On Wednesday, February 10, area filmmaker and Emmy award-nominee Larry Nimmer’s will present the local community with a different perspective of Michael Jackson’s story than he believes it has received from government officials and media. Nimmer worked as a documentary producer for Jackson’s defense team in his 2005 child molestation trial and was granted unprecedented access to Jackson’s Neverland Ranch estate. Michael Jackson: The Untold Story of Neverland details a different narrative than the one presented by the media during the trial, exposes fabricated allegations from Jackson’s accusers, shows the Sheriff’s raid of Jackson’s ranch, reveals outtakes from Martin Bashir’s documentary Living with Michael Jackson, and features some of Jackson’s most classic career highlights.
Nimmer emphasized in an interview with The Independent that the documentary is not “super polished” and believes that the documentary “adds a fresh, new voice” to the lineup at the SBIFF. He narrates the film himself, and while the documentary is one person’s perspective of the events surrounding the Jackson controversy, it examines the facts and allows the viewer to create his or her own opinion regarding Michael’s guilt or innocence.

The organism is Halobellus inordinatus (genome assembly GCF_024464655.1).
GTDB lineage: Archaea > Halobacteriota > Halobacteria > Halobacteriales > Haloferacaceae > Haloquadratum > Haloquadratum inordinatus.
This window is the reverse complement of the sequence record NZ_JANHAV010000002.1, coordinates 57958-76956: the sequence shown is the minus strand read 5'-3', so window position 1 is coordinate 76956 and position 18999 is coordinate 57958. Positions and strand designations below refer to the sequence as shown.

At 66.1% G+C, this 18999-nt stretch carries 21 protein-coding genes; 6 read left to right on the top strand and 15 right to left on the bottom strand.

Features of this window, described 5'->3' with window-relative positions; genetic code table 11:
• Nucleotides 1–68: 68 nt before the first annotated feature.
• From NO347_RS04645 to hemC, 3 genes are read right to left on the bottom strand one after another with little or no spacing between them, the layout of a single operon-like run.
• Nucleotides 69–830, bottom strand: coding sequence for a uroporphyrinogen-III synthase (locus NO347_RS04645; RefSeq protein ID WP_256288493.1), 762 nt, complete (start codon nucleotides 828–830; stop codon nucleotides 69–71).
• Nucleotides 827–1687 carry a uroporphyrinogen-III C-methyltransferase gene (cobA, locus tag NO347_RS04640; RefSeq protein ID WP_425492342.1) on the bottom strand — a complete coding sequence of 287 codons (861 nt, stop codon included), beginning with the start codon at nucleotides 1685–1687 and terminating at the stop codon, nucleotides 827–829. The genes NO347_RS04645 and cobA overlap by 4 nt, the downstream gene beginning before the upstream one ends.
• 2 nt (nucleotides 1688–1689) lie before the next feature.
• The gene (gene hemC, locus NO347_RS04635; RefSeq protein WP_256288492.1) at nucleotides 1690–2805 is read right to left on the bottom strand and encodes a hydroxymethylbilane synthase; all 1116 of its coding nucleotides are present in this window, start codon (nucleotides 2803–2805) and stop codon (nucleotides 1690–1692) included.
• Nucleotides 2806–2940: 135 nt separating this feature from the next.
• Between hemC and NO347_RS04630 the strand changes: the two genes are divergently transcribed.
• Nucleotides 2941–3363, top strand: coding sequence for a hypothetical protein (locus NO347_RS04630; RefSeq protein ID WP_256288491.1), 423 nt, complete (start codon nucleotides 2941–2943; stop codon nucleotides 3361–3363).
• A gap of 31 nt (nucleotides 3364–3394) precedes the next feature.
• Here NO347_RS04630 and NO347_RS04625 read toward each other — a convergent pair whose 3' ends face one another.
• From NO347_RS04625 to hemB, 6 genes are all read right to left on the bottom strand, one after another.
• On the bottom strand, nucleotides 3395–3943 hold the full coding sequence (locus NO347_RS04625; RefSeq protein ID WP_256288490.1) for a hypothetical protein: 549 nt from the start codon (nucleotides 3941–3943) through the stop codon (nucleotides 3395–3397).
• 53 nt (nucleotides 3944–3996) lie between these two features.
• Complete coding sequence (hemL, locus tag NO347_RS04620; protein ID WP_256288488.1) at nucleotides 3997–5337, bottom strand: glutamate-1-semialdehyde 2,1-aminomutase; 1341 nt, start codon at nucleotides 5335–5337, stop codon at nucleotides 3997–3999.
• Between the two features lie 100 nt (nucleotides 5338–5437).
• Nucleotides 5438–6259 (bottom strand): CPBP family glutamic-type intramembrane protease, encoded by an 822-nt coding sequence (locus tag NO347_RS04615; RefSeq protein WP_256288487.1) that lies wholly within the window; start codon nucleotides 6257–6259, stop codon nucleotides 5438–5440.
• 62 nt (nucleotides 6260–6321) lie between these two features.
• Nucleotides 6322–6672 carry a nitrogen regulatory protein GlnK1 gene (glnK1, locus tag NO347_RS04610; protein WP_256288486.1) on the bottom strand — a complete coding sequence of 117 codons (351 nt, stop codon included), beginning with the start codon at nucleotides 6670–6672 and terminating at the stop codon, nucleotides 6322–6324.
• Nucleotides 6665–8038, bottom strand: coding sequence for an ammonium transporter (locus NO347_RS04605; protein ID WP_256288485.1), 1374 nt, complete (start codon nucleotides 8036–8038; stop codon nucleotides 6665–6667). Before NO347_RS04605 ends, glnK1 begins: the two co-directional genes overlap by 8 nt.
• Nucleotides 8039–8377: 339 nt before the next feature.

According to Nimmer, the documentary was submitted to the SBIFF last year and was rejected, but since Jackson’s death a more solid fan base has formed around Jackson’s life and career, and he has become a more sympathetic subject. Nimmer stated that, “There weren’t many people who stood up for him during his trial and while he was alive, but it was my honor to present the facts and defend his reputation.” Since Jackson’s death, Nimmer has witnessed fans talking about who supported him before his death, and reflects that maybe it says something about our society and the media that “someone has to die” to make headlines.
Nimmer had the honor of meeting Jackson during the documentation of Neverland and was impressed by his “modest, soft spoken, self-effacing” demeanor. In The Untold Story of Neverland, Nimmer aims to show that Jackson “was a real person who was being taken advantage of by the people he helped and by media officials.” Nimmer respects Jackson for holding onto his child-like innocence even though that very demeanor was what was attacked used against him by government officials and the media.
The world premiere of the documentary will take place on Wednesday, February 10 at 9:30 p.m. at the Victoria Hall theatre. It will be screened again on Friday, February 12 at 10:45 a.m. at the Metro IV theatre.